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In the last two weeks alone, two major projects have come under fire for doing the very things “Joan is Awful” is mocking. The latest Marvel Disney+ project Secret Invasion has an opening credits sequence created with artificial intelligence (which explains why it’s so ugly). There’s another superhero in the crosshairs: The Flash, the latest DC comics blockbuster, has a CGI version of Christopher Reeve reprising his role as Superman, even though the actor died nearly 19 years ago.

Both of these examples are easy to make fun of. Ugly? You bet. Creepy? Absolutely. Shameful and exploitative? Undoubtedly. Underneath the disbelief, however, is a very real anxiety as to where mainstream media is heading. Perhaps we’ll look back at these examples and laugh, gently shaking our heads at Hollywood’s silly attempts to not pay artists what they’re worth and their weird attempts at shoving nostalgia down our throats. But it certainly feels a lot more damning than a couple of misjudged moments. When the theoretical becomes reality, it’s fair to wonder whether it’s time to smash the (proverbial) panic button.

“Joan is Awful” is a look at what the world would be if writers no longer existed, replaced entirely by computers. But it doesn’t just eliminate the writer — it eliminates everyone else from the equation. The show within the episode is generated entirely by AI. The actors themselves aren’t really there; they too are simply the digital likenesses of people who have signed away their image for a fee. The appeal here is the astonishing turnaround time: what happens to the “real” Joan one day is shown on television the very next day. No longer are pesky actors or writers needed because technology has come far enough that it can just copy everything you do in real life and dramatize it enough to make the kind of program anyone can watch. A late twist reveals that “Joan is Awful” is just the beginning of Streamberry’s plan for AI to do all the work while executives sit back and line their pockets.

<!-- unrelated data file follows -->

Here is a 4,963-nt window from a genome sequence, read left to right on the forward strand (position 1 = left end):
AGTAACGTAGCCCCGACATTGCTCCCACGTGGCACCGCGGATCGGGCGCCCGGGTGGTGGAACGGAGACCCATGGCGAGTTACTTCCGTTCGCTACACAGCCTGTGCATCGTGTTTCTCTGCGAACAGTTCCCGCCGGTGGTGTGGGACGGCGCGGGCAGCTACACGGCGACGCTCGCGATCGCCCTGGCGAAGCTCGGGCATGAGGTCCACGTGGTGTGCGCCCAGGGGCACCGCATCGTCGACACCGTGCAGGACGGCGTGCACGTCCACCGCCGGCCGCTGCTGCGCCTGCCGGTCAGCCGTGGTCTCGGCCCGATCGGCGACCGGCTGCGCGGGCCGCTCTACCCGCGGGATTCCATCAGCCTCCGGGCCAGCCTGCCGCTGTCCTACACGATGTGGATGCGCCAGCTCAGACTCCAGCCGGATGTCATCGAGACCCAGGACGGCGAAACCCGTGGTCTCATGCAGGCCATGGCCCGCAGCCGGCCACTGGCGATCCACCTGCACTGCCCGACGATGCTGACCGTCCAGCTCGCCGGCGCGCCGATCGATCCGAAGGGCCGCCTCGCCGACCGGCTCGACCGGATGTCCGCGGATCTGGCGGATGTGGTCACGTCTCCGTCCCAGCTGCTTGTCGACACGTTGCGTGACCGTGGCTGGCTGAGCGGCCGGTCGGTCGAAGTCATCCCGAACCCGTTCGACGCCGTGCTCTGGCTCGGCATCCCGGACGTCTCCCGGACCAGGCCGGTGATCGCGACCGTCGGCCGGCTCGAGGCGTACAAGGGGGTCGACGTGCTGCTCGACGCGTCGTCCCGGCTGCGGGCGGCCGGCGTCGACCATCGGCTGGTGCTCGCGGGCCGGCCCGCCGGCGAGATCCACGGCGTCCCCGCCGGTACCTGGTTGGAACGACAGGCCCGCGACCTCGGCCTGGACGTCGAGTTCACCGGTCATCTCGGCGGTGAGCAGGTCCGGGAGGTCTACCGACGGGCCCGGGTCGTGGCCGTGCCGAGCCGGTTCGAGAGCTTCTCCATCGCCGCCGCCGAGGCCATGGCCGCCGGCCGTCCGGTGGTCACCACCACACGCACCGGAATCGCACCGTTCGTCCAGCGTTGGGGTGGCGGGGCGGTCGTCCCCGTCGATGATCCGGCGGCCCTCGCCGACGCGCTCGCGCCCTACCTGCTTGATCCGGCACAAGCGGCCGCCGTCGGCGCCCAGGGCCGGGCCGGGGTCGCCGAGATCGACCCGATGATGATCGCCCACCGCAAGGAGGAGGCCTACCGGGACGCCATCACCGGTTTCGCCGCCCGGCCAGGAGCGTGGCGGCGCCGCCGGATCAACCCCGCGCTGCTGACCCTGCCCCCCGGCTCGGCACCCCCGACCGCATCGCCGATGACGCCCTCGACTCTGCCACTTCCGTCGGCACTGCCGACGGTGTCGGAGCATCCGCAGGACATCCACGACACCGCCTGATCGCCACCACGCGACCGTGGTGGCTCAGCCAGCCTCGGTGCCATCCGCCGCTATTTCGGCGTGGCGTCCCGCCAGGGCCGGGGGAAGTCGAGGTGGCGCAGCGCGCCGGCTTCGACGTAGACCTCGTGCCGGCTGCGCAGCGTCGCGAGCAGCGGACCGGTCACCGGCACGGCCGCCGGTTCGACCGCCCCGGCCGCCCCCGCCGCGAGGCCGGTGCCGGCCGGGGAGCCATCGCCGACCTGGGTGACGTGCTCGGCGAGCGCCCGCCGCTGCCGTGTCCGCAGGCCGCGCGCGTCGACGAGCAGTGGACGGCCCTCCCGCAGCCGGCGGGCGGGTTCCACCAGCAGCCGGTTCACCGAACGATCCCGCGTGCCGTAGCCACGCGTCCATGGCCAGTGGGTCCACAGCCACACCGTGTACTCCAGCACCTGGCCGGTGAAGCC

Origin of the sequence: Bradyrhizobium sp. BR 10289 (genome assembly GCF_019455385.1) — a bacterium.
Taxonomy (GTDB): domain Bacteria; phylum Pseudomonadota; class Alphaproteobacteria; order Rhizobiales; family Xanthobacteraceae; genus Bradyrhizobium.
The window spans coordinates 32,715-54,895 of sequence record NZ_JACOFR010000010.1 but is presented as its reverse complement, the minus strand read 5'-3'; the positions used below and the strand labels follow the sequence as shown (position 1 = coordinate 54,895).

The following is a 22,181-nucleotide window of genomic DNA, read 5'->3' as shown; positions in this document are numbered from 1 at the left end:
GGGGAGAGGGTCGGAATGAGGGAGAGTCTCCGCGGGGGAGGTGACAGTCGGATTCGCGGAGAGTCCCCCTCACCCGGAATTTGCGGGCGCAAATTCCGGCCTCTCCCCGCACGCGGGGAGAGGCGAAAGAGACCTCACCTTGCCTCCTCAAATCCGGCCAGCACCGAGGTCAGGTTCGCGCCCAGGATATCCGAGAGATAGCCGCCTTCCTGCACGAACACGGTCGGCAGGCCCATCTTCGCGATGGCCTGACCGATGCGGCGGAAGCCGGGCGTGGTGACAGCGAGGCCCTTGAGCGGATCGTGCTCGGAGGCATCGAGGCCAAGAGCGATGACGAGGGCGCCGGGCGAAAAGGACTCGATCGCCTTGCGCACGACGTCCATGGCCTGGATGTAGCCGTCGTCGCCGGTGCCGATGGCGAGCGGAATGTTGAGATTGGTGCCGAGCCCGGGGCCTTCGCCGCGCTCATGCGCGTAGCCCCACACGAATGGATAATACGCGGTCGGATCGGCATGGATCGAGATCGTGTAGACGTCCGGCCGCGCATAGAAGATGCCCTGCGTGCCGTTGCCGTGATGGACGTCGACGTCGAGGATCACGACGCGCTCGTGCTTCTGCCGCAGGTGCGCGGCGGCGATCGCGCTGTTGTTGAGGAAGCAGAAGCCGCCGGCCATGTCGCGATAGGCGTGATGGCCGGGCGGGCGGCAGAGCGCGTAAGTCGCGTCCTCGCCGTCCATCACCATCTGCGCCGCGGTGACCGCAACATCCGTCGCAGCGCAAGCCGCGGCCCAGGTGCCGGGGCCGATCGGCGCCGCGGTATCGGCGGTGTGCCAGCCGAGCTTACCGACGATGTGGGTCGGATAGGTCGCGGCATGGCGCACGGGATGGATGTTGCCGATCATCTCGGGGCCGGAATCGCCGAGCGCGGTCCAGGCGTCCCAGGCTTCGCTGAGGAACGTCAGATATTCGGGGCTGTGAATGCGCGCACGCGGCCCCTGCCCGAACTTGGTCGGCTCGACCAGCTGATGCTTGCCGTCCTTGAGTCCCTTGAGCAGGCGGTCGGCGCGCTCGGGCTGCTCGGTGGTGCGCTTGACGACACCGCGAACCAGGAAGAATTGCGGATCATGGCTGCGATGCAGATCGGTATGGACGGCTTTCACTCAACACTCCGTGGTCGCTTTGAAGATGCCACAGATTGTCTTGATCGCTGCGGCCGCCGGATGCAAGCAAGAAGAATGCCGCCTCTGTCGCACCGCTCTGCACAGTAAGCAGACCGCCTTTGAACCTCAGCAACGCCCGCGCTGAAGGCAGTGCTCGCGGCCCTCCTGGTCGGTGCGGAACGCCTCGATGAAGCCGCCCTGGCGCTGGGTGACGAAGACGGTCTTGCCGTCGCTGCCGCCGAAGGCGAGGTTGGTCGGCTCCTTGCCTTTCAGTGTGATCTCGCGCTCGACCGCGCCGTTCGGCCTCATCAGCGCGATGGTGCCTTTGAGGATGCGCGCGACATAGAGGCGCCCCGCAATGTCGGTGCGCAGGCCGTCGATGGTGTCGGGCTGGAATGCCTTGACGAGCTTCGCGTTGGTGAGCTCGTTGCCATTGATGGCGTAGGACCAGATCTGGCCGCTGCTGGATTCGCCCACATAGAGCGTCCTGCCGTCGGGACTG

This is all made the more prescient by the fact that the Writers Guild of America (WGA) is currently on strike. Actors and directors could very well join them on the picket lines. The WGA is striking for a lot of different reasons, but one of the primary concerns is the rise of AI and studio interest in milking the new technology for all its worth. A constant drudge of AI-generated “art” has shown us over and over again that the tech has no discernable ability to create original ideas, instead mashing together already existing IP with all the grace of a toddler learning to finger paint. “Joan is Awful” shows the power of people standing together in the face of injustice, fighting for the right to control their own lives and tell their own stories. And you don’t have to be, as Joan puts it, “Salma Fucking Hayek” to do so. 

This Black Mirror episode feels the most like a nightmare — an impressive distinction because a number of this season’s stories rely heavily on horror, while “Joan is Awful” is very much a comedy. But if any episode of the series threatens to become a reality, it’s this one. It’s a very funny piece of television, with fantastic performances from both Annie Murphy and Salma Hayek. But because of its unexpected timeliness, it’s also a ferocious rallying cry; a bleak look into a future without stories. However, “Joan is Awful” offers something genuinely hopeful — a thrilling, tremendously unique idea that the likes of AI could never hope to replicate.